Audible textures of the most evocative variety come slipping through the cracks between a swelling percussive presence as we listen-in on the first few moments of “Countdown,” the first of twenty tracks comprising the new album Time Machine from Drum Dynasty. Though incredibly minute in comparison to the monolithic entities we’re going to come across in the new hour, the structure of “Countdown” is almost more important than its actual sonic emittances are. Here, we will experience the depth of the thrusting pulsations that soon shape the whole of our listening experience; only in this instance they’re far more streamlined than they will be in the next couple of tracks.
MORE ON DRUMMER BRUCE BURGESS: https://www.moderndrummer.com/2008/08/bruce-burgess/
Following the four minute ignition sequence that is the opening cut in Time Machine, we dive right into the grind of an industrial soundscape with “Asteroid Field,” which features a guttural mix seemingly sourced from the archives of COUM. As if to suggest that friction of two aural plates rubbing against each isn’t enough tonal conflict for the speakers, “Wormhole” follows with what initially feels like a gut-feeling specifically restyled for the purposes of a stereophonic recording. It’s ominous and a little clandestine (to start), but by the time we’re breaking into the latter half of the performance, the ground beneath us is starting to shake from a heck of a lot more than a scatter-shot drumbeat.
From the perspective of the casual noise fan, there isn’t a lot about the progressive fashion in which Time Machine has been constructed that lines up with the atonality and abrasiveness of, say, a vintage record from Merzbow or Masonna — however, if you listen closely enough to something like “Lightspeed” or even its tracklist neighbors in the stealth “Supernova” and synthetically dark “Pulsar,” you’re going to find the influence nonetheless. Anything produced with this kind of an emphasis on muscularity (despite the atmospheric nature of the actual music) is bound to make seasoned audience members think of early Orb or Seefeel as much as they would a no wave composition like those created by Glenn Branca, but in this context it’s a rather impressive feat.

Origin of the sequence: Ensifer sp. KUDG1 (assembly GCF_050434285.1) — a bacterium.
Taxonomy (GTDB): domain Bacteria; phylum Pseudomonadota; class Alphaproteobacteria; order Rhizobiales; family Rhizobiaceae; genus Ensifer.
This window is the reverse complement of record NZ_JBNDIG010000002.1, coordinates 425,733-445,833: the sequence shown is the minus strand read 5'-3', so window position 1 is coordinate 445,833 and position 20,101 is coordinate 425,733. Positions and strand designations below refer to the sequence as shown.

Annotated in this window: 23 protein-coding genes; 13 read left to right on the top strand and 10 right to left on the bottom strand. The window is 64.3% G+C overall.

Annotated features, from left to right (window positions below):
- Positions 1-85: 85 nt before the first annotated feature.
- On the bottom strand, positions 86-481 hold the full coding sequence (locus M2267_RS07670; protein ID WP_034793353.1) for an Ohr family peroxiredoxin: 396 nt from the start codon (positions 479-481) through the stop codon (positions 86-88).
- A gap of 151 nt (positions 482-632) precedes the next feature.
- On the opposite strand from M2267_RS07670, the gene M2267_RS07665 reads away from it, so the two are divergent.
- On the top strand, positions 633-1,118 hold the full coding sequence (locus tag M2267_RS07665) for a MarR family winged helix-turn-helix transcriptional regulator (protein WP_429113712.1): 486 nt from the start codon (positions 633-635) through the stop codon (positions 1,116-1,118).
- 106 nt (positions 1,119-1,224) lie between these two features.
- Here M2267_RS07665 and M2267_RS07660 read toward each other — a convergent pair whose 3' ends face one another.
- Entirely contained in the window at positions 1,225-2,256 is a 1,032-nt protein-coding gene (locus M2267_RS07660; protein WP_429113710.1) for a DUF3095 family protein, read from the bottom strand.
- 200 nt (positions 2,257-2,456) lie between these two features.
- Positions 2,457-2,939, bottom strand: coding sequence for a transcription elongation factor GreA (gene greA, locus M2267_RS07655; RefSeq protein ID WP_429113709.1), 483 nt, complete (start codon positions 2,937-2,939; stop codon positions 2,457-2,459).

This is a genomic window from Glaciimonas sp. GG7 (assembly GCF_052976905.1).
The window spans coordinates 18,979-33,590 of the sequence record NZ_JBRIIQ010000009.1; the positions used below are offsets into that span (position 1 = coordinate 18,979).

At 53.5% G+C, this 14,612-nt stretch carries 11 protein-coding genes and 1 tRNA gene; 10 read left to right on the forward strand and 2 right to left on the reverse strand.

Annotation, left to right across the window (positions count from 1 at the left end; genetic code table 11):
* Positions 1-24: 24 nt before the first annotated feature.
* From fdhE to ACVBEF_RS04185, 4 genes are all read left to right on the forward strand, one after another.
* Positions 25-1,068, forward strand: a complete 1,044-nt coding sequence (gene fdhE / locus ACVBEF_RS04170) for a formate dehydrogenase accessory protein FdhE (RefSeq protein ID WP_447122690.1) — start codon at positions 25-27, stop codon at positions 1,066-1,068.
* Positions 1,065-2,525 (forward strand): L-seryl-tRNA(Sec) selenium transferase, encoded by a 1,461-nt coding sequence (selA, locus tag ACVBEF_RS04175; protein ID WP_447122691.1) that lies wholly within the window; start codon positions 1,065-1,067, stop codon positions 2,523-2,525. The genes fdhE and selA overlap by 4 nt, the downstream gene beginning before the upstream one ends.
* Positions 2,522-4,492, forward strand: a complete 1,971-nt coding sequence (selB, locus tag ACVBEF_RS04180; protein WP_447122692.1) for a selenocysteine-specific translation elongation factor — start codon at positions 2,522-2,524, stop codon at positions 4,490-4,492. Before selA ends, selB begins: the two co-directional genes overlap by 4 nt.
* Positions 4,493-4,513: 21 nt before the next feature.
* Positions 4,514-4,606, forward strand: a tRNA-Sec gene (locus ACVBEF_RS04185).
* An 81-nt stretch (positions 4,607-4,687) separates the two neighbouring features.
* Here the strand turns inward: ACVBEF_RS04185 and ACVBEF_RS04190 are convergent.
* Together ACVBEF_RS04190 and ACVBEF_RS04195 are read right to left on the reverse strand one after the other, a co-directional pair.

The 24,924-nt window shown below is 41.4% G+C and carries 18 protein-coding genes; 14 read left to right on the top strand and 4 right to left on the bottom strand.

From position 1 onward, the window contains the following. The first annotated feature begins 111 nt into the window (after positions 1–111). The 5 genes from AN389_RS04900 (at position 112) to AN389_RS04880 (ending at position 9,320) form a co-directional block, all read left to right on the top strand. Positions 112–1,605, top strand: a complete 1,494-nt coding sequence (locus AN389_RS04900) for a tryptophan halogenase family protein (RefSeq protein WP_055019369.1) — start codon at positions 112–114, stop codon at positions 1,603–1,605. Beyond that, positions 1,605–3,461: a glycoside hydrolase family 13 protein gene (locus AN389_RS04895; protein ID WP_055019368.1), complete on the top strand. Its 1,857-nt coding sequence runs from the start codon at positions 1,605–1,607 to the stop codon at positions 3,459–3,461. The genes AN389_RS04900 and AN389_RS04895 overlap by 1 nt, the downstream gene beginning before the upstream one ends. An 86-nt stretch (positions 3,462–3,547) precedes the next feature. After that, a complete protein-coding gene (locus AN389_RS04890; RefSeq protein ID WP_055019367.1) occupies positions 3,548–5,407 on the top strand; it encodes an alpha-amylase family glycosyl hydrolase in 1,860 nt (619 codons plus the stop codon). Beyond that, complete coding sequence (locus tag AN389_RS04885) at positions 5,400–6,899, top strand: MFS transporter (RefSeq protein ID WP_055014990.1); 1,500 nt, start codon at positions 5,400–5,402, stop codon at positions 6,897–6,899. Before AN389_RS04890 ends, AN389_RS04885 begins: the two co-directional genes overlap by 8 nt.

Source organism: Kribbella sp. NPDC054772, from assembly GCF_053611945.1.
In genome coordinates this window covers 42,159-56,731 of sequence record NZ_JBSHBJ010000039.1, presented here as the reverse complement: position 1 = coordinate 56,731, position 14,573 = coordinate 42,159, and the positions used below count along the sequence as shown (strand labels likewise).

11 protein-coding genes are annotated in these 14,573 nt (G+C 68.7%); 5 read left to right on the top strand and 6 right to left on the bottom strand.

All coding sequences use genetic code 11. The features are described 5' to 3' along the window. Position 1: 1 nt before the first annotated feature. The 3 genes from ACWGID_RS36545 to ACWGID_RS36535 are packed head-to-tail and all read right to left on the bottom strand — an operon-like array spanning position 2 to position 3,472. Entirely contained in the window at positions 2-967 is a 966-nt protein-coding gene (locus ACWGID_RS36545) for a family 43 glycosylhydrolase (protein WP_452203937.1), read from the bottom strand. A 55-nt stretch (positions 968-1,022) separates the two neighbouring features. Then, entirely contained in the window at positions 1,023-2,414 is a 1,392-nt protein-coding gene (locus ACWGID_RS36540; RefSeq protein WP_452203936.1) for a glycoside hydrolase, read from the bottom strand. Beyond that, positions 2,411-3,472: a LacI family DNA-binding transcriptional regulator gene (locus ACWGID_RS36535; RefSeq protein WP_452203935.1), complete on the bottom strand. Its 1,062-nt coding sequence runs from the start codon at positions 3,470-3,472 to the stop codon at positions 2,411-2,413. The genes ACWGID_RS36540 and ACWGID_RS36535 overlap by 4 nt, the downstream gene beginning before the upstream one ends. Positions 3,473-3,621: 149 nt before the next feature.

“Darkmatter” presses the needle closer to traditional ambient territory before turning us over to the likes of a piercingly minimalistic “Seven Sisters,” possibly the most disturbingly translucent document included in this tracklist. “Seven Sisters” is both paper-thin and blisteringly inescapable in its melodic lashing, and when consumed ahead of “Zero Gravity” or a furiously exotic “March of the Mutants,” it isn’t difficult to appreciate its lack of embellishment — nor the profound emptiness it seems to exude so passionately.
The unraveling of “Electric Eye” acts as our official segue into the second act in Time Machine, but it isn’t until we find the assault of angry percussion and faded synth melodies in “Hyperdrive Malfunction” that the tension this portion of the LP will be built upon makes itself completely known to the listener. Despite a lush and fluid transition that takes us from the deep space of “Hypersleep” to the sting of our awakening in “Signs of Life,” nothing is feeling conventional or even somewhat predictable here as the title track begins to pour into the air around us in a vast, though fleeting, drone. It is now when the brash suggestions of earlier moments found in “Darkmatter” and “Supernova” find some quarter to really get into our heads — only in this instance they won’t be controlled by a suffocating master mix.
While it’s on the simpler side for my taste, there’s a chills-factor in “Event Horizon” that definitely caught my interest when sitting down with this record for the very first time just recently, but when paired with “Vortex,” both tracks take on a much weightier and aesthetically significant value. Pulling us down the rabbit hole and deeper into the clutches of an impossible dark and anti-material tike realm is the synth — a surprisingly important component in this drum-centric ambient affair — and with every passing moment that brings us closer to an eruption in “Black Hole,” it becomes all the harder to evade.
Drum Dynasty find unlikely catharsis in the climax of “Black Hole” that gives way to the passive glow of “Aurora Borealis” before we even know what to do with it, but much like the other dramatic segues we encounter in Time Machine, this too doesn’t feel rushed but instead entirely deliberate. Artistically speaking, there are few avenues through which one can magnify the emotional subtext of an ambient track as perfectly as taking us from peak to valley with incredible (and otherwise crude) speed does, and this is proven true as we near the conclusion of this LP. Winding down feels as pivotal to the understanding of the release here as the build-up does, which isn’t something that I’m able to say about many of the ambient works that come across my desk from year to year.
Time Machine finds a way to bring all of this full-circle with “Pale Blue Dot,” the final bow in its extensive tracklist, but while this piece feels far more colorful and indebted to the versatilities of an emerging post-rock genre than anything preceding it does, it actually feels like the right way to end this album for a couple of important reasons. Chief among them all, I think Drum Dynasty were out to demonstrate an aesthetical complexity in this complete record that wouldn’t have been possible with a more straightforward finish — by bringing us across the finish line beside cascading simple percussion, strings, a distant piano and, inevitably, cryptic spoken word instead of a larger than life synthesizer part, it tells me consistency was not the centerpiece of this endeavor. Rebelling against the very notion of certainty was the mission here, and to me, that’s what makes Time Machine a difficult LP for any true audiophile to put down.